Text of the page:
The Oklahoma Equal Opportunity Scholarship Act law was originally approved in 2011 and has been revised a few times since. Since its inception, the act has had two mechanisms through which donors can receive state tax credits to reduce or eliminate their tax liability:
Donors can receive tax credits of up to 75 percent up to $1,000 for single filers, $2,000 for married filers and $100,000 for businesses per year. Currently, donors to scholarship-granting organizations are allowed up to $3.5 million in tax credits while donors to organizations benefiting public schools are capped at $1.5 million. If either side uses less than its full allotment of tax credits, the other side can offer the remaining portion to its donors.
In 2017 and 2018, scholarship-granting organizations received donations in excess of the available tax credits, even after claiming unused tax credits from the public school side of the program. Unused tax credits can be carried over and claimed for up to three years. The tax commission must publish by Feb. 15 of each year the percentage of the contribution for which a donor may receive a credit. (This is the only annual public reporting requirement of the act).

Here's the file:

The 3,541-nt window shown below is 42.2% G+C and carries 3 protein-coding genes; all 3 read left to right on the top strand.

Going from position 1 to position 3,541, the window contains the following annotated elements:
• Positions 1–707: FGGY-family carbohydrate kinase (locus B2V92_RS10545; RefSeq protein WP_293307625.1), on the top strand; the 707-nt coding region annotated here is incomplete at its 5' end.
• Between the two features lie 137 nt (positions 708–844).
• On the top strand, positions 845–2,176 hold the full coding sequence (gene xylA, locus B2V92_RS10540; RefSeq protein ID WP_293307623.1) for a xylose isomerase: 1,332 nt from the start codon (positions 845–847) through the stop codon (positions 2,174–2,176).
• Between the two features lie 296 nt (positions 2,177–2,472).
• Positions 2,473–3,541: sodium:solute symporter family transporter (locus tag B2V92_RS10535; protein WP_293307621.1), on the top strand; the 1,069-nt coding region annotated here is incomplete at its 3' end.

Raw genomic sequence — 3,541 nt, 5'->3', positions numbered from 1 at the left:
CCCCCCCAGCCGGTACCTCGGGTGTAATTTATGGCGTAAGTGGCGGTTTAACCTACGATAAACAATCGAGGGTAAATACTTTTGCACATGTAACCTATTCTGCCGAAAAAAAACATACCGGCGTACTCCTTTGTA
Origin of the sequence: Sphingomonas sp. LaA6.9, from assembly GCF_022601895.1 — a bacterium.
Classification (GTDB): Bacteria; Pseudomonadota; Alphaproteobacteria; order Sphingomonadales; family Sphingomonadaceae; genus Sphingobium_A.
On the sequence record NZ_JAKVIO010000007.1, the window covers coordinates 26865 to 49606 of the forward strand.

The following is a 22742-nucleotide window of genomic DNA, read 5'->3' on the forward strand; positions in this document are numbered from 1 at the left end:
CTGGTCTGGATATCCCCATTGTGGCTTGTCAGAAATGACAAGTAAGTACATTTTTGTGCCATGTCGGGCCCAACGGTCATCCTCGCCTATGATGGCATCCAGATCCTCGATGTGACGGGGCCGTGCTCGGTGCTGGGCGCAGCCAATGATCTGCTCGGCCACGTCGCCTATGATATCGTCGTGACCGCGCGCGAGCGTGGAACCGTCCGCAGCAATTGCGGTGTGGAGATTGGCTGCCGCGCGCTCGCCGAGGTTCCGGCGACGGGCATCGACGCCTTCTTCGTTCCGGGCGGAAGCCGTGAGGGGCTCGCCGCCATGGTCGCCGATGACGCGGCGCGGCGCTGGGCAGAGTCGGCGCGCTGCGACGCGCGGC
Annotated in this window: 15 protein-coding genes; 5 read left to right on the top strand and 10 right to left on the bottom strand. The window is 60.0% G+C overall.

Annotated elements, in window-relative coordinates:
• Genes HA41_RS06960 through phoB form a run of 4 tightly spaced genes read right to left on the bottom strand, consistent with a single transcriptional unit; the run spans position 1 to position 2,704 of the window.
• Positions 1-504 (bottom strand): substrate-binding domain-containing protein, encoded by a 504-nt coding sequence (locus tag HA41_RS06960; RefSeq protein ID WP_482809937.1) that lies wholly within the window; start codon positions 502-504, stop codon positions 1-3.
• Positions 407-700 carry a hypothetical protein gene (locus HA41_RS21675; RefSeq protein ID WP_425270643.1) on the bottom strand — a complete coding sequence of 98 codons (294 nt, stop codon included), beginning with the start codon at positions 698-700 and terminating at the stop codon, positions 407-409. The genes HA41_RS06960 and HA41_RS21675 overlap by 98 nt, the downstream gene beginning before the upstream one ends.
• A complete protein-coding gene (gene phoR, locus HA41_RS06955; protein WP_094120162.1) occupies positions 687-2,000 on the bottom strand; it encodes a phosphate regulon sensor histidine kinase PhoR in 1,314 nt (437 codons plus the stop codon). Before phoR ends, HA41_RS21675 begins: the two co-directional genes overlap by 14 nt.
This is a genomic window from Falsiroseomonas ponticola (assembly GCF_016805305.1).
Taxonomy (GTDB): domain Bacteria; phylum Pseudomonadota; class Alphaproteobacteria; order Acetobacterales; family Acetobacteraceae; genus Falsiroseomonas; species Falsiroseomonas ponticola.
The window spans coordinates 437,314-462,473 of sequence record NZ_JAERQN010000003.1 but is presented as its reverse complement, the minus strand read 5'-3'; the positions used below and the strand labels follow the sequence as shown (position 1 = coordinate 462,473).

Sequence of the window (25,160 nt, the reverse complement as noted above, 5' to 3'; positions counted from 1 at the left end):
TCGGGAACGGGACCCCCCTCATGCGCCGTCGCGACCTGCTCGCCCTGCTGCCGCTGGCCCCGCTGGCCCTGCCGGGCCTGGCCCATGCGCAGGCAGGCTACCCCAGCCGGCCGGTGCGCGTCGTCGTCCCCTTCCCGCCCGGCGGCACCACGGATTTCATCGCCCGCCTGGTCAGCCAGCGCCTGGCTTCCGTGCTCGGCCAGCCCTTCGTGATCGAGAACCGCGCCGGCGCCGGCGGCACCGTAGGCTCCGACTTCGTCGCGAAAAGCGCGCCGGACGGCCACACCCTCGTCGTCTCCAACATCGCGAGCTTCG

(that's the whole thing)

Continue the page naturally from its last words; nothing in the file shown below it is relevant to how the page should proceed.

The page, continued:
The EIGO portion of the program has never hit its cap. In 2017 and 2018, SGO donors received a prorated credit (86.5 percent and 91.1 percent, respectively) for their donations due to the cap
Students are eligible for scholarships in multiple ways. In each case, they must be “lawfully present” in the United States, and once eligible, will remain eligible without a subsequent qualification standard for continued eligibility. Here are the eligibility pathways:
501c3s may apply to the tax commission to become an SGO and grant scholarships for students accepted to qualifying private schools. The SGO requirements are:
Receiving an educational improvement grant:
501c3s may apply to the tax commission to become an EIGO. Note: donations to school districts or local education foundations do not qualify for tax credits. EIGO requirements are:
Very little information is available about SGOs and EIGOs authorized under the Oklahoma Equal Opportunity Scholarship Act.
Far more transparency is needed for the Opportunity Scholarship Act, consistent with reporting requirements for similar programs found in other states including Arizona and Alabama. Legislation is needed that would require the scholarship-granting organizations to annually report and for the Oklahoma Tax Commission to make available on its website:
Scholarship-granting organizations would also be required to annually confirm they meet legal requirements under the Equal Opportunity Scholarship Act.